Once the spell is broken, it cannot be woven again, and democracy relies on keeping a nation spellbound, just as autocracy does. (The rival systems enumerated by Hobbes differ from each other very little in this respect.) Democracy has been the most stable system as it absorbs shocks, but is breaking down and even in America there are whispers. The ‘Death of Democracy’ is a threat exaggerated by commentators by it is a moment’s work, and might be as much a part of the life of the system as its birth.
Mexico is a classroom for students of politics as its history has sampled every political system one might imagine. It has been relatively stable since about 1920; nothing like the cowboy-film version of old Mexico. It still teaches us. In 2006 a year of chaos followed the Presidential election. The losing candidate refused to accept his position, his supporters ran with that. They had reason to believe the election was stolen because in their own narrow bubbles all opinion was one way. Those protesting in the capital could not grasp that Calderón had enough support to have won, because in the capital he did not; outside their bubble he did. This shook the understanding on which democracy must stand, namely that each side accepts when it loses. Mexico is hardly a good example of a perfect, mature democracy because while it has been democratic for a hundred years, it was for most of that time a “guided democracy” in order to ensure stability.
In the United States it is meant to be different. Democracy has been unchallenged, even in the Civil War, for over two hundred years, and in fact to some extent since the first settlers on the eastern seaboard established colonies. There is belief in democracy; if there were not, the roots would dry up and the soil blow away. Where however a population draws itself in, each into his or her narrow bubble of shared norms, it is no different from the protestors in Mexico unable to comprehend that there are any who disagree, and therefore convinced that the election has been stolen.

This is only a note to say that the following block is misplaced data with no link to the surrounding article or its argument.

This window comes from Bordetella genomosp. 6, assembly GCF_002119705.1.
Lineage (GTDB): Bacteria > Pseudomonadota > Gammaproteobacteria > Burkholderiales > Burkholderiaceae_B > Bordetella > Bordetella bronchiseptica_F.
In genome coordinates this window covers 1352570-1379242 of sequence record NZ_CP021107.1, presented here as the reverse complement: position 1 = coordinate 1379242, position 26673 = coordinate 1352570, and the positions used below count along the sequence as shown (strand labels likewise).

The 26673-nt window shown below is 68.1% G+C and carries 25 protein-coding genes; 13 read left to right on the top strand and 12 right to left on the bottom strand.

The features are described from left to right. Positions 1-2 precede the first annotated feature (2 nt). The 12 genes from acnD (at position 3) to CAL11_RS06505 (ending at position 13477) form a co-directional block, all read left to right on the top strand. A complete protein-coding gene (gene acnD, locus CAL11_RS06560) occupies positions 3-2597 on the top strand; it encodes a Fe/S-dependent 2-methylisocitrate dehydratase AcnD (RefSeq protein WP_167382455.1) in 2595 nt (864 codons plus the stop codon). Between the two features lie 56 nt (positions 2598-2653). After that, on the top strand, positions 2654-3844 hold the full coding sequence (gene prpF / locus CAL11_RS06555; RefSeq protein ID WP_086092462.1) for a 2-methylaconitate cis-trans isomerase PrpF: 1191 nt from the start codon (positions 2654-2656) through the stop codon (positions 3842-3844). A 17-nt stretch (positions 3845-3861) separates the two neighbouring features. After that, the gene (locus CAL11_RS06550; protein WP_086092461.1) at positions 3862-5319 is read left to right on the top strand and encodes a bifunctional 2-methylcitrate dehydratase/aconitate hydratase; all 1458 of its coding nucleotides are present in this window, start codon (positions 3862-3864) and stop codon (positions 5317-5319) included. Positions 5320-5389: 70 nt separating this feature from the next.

There is a great deal more to be written on the destruction of political understanding. The danger is in the destruction of political acceptance.
No American President since the 1993s has had his legitimacy unchallenged, and this in a settled, accepted system: Clinton and his impeachment; Bush and the hanging chads; Obama and the “birther” theory; Trump with everything the other party could throw at him, including an attempt to subvert the Electoral College to keep him out; now Joe Biden’s elevation to office is being met in revenge with more law suits. Rumours of an attempt to subvert the College again appear to be smears, but we will see.
It is America though, and that counts for more than all the political shenanigans. Elections have been bought and sold many times in America, so I read, but the essential mindset in the common man, whatever party they support, if any, is that democracy unsullied is the American way, and that attempts to subvert it are despicable. That is mythology because the system has always been corruptible and corrupted, but America has always lived on self-myth, since the foundation of the republic. It is a necessity and the strength that will keep it going.
- The Right Side of History: How Reason and Moral Purpose Made the West Great, by Ben Shapiro
- Brainwashed: How Universities Indoctrinate America’s Youth, by Ben Shapiro
- Unmasked: Inside Antifa’s Radical Plan to Destroy Democracy, by Anthony Ngo
- The Tipping Point: How Little Things Can Make a Big Difference, by Malcolm Gladwell
- Black Rednecks & White Liberals, by Thomas Sowell
- The History of the First United States Flag, and the Patriotism of Betsy Ross, the Heroine That Originated the First Flag of the Union, by J Franklin Reigart and Prof Elizabeth Ross
- The Authoritarian Moment by Ben Shapiro